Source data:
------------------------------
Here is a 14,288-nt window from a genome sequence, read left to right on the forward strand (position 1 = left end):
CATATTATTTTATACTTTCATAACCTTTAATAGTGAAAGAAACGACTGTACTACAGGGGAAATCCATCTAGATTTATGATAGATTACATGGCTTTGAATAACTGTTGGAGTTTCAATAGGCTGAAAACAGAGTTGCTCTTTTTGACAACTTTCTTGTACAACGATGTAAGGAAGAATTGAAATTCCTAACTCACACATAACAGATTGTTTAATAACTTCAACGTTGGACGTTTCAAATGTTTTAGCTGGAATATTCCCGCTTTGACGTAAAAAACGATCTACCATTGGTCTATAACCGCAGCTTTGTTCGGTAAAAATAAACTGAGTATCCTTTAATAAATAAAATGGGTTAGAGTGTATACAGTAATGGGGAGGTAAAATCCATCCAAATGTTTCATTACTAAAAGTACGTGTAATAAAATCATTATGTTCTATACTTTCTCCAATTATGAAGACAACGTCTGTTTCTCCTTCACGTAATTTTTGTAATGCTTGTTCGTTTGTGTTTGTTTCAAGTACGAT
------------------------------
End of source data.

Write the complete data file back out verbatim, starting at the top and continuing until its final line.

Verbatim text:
Here is a 14,288-nt window from a genome sequence, read left to right on the forward strand (position 1 = left end):
CATATTATTTTATACTTTCATAACCTTTAATAGTGAAAGAAACGACTGTACTACAGGGGAAATCCATCTAGATTTATGATAGATTACATGGCTTTGAATAACTGTTGGAGTTTCAATAGGCTGAAAACAGAGTTGCTCTTTTTGACAACTTTCTTGTACAACGATGTAAGGAAGAATTGAAATTCCTAACTCACACATAACAGATTGTTTAATAACTTCAACGTTGGACGTTTCAAATGTTTTAGCTGGAATATTCCCGCTTTGACGTAAAAAACGATCTACCATTGGTCTATAACCGCAGCTTTGTTCGGTAAAAATAAACTGAGTATCCTTTAATAAATAAAATGGGTTAGAGTGTATACAGTAATGGGGAGGTAAAATCCATCCAAATGTTTCATTACTAAAAGTACGTGTAATAAAATCATTATGTTCTATACTTTCTCCAATTATGAAGACAACGTCTGTTTCTCCTTCACGTAATTTTTGTAATGCTTGTTCGTTTGTGTTTGTTTCAAGTACGAT